This article is from
Creation 38(2):20–21, April 2016

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Limpet teeth break strength record

Fibre-reinforced composite materials in nature

Scanning electron microscope image of limpet teeth arrangement; from Ref. 5.


In many applications, we need materials that are both strong and lightweight, especially for aircraft, boats, and cars. Some of the best are composite materials, because they combine different materials to utilize most of their advantages but also cancel out each other’s defects. In particular, hard but brittle materials are often combined with softer but more flexible materials. Concrete with steel bars is a well-known combination—reinforced concrete—since concrete resists compression and steel resists tension.

In recent years, the great strength of biological materials such as bone,1 and shell2 has been shown to result from such combinations of hard and brittle minerals combined with flexible proteins. The strength is further enhanced by their ingenious structures.

A well-known man-made composite material is ‘fibreglass’, really fiberglass-reinforced plastic. Here, glass is the hard and usually brittle material, and plastic is the flexible material. Bulk glass is brittle because it has structural defects or flaws. These flaws concentrate stresses, and cracks start at these defects then propagate through the material. However, fibres are thin enough—4–34 microns3 (µm) in diameter that they can be made almost defect-free. This is why they are so flexible. Also, if a crack does manage to develop, it just breaks one fibre, not the entire piece of material. If a large sheet could be made defect-free, it would be as strong as the fibres, but this is impractical.

Limpet fibreglass teeth

Scanning electron micrograph of the teeth groupings with each tooth length approximately 100 µm; from Ref. 5.

Now it turns out that a humble sea snail (class: Gastropoda) has teeth made with these advanced materials-science principles. The limpet clings very strongly to rocks with the suction of its muscular foot, plus adhesive mucus. But they do move around. For food, it uses its tongue (radula) covered with tiny teeth to scrape algae off the rocks. In the process, it breaks particles off the rocks themselves, swallows them, then excretes them. Indeed, limpets are eating away the famous white cliffs of Dover at a rate of 1.3 mm/year.4

Now some engineers and materials scientists, led by Prof. Asa Barber of the University of Portsmouth, have discovered the limpets’ secret.5,6 Their teeth are made of the strongest biological material yet discovered, due to a sort of fibreglass principle. The fibres are made of a substance chemically similar to rust: an iron oxide/hydroxide mineral called goethite. And they are about a thousand times thinner than the glass fibres in fiberglass: the goethite fibres are only tens of nanometres7 (nm) in diameter and a few microns long. This is so thin that it’s below a “flaw tolerant critical size” of about 30 nm. That is, it’s so small that defects don’t concentrate stress and become the starting points of cracks.8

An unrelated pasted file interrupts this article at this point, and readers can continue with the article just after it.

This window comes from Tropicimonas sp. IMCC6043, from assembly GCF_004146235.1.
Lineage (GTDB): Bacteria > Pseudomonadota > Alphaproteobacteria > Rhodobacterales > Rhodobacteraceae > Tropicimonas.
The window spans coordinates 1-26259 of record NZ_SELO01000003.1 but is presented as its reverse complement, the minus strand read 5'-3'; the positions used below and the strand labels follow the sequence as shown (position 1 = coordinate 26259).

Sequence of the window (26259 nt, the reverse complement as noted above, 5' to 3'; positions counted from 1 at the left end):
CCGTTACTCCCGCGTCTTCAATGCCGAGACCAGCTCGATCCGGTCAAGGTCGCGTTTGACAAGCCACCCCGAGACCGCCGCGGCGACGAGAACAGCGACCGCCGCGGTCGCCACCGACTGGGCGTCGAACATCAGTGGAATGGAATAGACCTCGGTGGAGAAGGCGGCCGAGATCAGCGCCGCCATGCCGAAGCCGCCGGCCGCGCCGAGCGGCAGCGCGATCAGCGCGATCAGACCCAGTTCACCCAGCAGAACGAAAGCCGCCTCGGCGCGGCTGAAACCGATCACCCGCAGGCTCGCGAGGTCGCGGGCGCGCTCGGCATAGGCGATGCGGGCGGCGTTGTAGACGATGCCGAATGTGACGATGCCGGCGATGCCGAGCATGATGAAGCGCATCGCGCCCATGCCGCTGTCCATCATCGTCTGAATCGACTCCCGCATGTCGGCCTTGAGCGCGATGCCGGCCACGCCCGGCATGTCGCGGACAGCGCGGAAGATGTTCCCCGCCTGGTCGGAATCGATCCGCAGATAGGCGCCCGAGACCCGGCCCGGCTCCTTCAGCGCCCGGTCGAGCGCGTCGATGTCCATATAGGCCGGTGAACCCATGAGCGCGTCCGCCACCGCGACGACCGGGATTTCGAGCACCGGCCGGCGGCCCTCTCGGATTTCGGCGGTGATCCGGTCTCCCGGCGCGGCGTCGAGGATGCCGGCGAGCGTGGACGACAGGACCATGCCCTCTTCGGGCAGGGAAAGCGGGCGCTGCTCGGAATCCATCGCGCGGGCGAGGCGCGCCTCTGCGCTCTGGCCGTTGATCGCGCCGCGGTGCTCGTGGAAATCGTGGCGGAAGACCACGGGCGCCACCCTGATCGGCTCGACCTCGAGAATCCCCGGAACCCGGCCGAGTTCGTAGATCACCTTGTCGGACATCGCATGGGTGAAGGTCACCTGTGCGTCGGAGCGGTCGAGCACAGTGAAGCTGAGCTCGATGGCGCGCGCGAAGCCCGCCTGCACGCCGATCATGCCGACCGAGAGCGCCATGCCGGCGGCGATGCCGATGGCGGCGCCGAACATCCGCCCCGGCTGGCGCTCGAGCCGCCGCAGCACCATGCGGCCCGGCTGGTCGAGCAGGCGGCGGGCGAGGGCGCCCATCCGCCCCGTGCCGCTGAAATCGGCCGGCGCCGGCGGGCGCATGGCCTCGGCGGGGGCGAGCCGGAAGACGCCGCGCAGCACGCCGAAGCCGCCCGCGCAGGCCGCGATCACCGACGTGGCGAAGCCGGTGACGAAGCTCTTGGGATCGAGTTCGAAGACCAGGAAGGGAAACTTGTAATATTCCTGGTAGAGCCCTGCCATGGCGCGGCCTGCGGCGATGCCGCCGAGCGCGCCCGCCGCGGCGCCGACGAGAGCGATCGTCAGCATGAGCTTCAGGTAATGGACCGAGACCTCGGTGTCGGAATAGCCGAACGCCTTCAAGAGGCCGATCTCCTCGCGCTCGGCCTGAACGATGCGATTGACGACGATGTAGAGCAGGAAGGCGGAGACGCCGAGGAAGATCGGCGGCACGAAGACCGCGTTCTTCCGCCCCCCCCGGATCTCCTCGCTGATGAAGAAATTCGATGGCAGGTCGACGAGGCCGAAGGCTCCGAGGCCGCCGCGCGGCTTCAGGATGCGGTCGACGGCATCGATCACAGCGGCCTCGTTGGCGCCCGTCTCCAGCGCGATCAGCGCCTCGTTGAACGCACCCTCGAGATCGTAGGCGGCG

This extreme thinness could well inspire the design of far stronger composite materials than we have at present. It’s also notable that the researchers say, “natural design in limpet teeth is optimized towards theoretical strength limits.”9 Prof. Barber also said: “Biology is a great source of inspiration as an engineer. These teeth are made up of very small fibres, put together in a particular way and we should be thinking about making our own structures following the same design principles.”

Once again, we see human designers trying to learn from the design in nature, which points to the Designer of nature so strongly that people have no excuse (Romans 1:18–25).

Wikimedia Commonslimpets
Left: limpets in their natural habitat: on rocks. Right: underside of limpet.
Posted on homepage: 27 November 2017

References and notes

  1. Sarfati, J., Bone building: perfect protein, J. Creation 18(1):11–12, 2004; creation.com/bone. Return to text.
  2. Sarfati, J., Amazing abalone armour Creation 30(1):44–45, 2007; creation.com/abalone and; Super shells, Creation 27(3):19, 2005; creation.com/conch. Return to text.
  3. 1 micron (or micrometre) = 10–6 m; 1,000 µm = 1 mm; human hair ranges from 17 to 181 µm. Return to text.
  4. Is it all over, for white cliffs of Dover? (Focus), Creation 22(3):5, 2000. Return to text.
  5. Barber, A., Lu, D. and Pugno, N.M., Extreme strength observed in limpet teeth, Journal of the Royal Society Interface 12(105), 18 February 2015 | doi: 10.1098/rsif.2014.1326. Return to text.
  6. Webb, J., Limpet teeth set new strength record, BBC News, 17 Feb. 2015, bbc.com. Return to text.
  7. 1 nm = 10–9 m. Return to text.
  8. Gao, H.J. et al., Materials become insensitive to flaws at nanoscale: lessons from nature, Proceedings of the National Academy of Sciences USA 100(10):5597–5600, 13 May 2003 | doi:10.1073/pnas.0631609100. Return to text.
  9. Barber et al., Ref. 5, abstract. Return to text.

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